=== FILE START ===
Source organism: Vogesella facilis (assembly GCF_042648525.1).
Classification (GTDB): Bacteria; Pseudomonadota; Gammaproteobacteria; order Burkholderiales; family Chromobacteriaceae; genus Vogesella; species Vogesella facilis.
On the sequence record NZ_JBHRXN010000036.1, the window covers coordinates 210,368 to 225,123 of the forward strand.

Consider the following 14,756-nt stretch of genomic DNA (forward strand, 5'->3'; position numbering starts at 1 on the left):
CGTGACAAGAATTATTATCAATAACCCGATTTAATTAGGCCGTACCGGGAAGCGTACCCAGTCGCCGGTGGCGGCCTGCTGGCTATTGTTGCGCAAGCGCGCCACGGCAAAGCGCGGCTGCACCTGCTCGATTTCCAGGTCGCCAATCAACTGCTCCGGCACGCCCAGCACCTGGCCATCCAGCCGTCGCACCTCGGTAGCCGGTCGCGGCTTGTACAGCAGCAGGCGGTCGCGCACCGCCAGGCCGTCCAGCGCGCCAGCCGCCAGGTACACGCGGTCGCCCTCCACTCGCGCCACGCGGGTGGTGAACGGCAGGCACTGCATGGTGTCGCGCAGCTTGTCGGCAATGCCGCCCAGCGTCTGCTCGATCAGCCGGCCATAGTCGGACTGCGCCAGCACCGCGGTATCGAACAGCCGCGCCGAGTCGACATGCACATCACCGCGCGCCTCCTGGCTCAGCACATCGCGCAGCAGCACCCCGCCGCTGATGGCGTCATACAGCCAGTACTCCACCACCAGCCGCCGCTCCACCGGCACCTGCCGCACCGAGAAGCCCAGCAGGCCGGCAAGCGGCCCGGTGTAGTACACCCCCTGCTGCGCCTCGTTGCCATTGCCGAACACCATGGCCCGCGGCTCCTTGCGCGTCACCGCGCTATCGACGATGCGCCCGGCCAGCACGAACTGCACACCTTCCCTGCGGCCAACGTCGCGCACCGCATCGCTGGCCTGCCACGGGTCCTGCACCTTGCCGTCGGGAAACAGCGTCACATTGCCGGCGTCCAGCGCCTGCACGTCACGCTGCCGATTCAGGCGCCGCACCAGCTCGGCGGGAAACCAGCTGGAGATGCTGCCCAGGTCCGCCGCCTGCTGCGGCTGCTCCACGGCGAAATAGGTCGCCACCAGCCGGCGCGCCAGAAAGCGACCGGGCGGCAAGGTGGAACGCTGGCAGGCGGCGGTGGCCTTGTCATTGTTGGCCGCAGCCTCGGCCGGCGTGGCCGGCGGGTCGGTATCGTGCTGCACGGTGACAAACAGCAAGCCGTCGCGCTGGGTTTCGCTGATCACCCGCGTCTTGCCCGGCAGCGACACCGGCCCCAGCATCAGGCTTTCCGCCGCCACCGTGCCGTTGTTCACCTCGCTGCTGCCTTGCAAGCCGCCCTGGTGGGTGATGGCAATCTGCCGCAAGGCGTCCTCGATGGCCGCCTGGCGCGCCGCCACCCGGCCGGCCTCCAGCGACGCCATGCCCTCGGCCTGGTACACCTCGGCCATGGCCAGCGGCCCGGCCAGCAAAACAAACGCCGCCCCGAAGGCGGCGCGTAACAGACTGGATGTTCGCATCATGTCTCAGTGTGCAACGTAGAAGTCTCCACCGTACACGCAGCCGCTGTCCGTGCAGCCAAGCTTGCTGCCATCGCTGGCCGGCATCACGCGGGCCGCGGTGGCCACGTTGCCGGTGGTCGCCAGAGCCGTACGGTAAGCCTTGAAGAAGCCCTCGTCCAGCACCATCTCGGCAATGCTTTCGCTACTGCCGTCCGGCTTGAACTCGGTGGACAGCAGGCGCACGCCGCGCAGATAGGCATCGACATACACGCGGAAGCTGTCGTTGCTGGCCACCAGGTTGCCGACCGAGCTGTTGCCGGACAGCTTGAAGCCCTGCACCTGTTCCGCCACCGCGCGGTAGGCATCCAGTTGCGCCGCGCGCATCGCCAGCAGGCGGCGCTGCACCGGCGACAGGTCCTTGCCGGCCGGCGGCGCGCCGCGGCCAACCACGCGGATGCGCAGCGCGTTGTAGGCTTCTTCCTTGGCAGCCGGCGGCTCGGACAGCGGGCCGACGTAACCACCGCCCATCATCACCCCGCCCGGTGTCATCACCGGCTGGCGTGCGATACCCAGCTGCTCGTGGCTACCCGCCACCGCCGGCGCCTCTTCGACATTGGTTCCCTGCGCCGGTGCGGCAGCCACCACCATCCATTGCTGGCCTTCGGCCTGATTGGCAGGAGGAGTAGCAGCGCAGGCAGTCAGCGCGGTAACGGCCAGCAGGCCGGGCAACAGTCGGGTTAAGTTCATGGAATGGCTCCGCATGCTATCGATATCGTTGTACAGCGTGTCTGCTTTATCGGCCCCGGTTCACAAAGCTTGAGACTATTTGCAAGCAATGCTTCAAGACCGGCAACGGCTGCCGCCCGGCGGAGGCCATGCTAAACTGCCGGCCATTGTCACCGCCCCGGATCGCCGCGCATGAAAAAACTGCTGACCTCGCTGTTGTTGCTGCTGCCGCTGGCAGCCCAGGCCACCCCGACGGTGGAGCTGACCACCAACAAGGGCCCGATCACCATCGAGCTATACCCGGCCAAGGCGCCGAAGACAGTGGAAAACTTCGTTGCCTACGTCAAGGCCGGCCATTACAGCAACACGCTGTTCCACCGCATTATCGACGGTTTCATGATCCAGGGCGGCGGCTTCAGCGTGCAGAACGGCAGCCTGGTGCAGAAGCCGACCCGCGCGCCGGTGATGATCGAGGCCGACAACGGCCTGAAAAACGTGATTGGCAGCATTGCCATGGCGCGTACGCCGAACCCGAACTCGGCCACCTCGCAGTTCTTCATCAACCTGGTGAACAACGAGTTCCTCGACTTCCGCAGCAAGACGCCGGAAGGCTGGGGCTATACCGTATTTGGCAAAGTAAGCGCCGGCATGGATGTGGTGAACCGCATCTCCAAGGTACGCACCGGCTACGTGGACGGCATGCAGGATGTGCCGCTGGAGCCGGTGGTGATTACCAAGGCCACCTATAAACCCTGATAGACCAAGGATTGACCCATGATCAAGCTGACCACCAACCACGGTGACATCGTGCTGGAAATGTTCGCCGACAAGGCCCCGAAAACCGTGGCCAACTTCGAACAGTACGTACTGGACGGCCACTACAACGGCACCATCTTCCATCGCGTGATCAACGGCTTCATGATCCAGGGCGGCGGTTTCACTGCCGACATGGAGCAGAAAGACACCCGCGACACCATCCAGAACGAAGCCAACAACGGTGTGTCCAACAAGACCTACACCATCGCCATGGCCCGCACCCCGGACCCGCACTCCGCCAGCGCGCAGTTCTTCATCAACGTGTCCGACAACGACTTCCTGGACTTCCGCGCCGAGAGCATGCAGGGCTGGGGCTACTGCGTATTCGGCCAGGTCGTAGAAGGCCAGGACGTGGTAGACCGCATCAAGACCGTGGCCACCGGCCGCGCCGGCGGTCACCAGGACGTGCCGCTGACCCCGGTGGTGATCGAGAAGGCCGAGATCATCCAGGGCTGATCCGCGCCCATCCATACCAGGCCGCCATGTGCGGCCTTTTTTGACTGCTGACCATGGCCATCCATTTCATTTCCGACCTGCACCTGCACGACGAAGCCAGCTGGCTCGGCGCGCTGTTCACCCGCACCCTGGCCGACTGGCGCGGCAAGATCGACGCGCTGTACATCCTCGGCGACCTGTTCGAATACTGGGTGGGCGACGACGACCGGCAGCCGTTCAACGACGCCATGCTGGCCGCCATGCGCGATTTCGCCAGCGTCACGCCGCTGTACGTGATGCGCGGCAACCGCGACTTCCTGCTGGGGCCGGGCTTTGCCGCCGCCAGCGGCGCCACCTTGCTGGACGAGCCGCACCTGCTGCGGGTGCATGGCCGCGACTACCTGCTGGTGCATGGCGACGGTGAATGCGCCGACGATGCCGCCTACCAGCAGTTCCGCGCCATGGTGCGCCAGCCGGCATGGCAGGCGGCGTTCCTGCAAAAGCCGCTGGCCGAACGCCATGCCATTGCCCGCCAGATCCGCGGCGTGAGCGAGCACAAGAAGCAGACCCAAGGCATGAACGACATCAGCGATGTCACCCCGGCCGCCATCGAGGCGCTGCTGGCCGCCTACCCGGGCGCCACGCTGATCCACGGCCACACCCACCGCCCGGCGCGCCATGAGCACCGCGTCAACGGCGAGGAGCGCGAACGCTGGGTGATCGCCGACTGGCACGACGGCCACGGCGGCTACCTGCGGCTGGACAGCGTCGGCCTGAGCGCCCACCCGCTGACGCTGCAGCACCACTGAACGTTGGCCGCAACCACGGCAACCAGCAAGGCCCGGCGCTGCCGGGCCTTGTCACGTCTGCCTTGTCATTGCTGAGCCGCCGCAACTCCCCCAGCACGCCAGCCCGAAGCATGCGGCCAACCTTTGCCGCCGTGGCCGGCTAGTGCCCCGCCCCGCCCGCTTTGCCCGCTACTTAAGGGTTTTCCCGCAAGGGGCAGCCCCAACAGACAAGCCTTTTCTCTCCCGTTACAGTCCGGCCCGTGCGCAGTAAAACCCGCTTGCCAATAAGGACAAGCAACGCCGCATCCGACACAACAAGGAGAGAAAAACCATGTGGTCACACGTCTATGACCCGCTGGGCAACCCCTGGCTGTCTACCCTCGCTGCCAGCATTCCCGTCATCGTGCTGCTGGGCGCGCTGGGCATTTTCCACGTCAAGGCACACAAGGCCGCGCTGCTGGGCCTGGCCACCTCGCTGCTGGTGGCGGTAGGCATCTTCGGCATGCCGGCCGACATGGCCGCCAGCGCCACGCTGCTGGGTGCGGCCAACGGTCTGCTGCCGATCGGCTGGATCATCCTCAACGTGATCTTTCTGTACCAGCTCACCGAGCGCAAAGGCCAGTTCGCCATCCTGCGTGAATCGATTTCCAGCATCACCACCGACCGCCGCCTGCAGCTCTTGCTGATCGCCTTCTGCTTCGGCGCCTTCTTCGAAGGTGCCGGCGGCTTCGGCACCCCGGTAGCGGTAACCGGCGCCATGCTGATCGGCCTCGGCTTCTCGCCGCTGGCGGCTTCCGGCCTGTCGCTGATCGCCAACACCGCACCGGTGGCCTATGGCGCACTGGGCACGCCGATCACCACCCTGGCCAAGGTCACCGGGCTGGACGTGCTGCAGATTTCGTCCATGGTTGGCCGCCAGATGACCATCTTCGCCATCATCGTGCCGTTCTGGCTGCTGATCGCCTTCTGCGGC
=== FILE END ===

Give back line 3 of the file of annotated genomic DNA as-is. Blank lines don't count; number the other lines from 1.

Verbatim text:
On the sequence record NZ_JBHRXN010000036.1, the window covers coordinates 210,368 to 225,123 of the forward strand.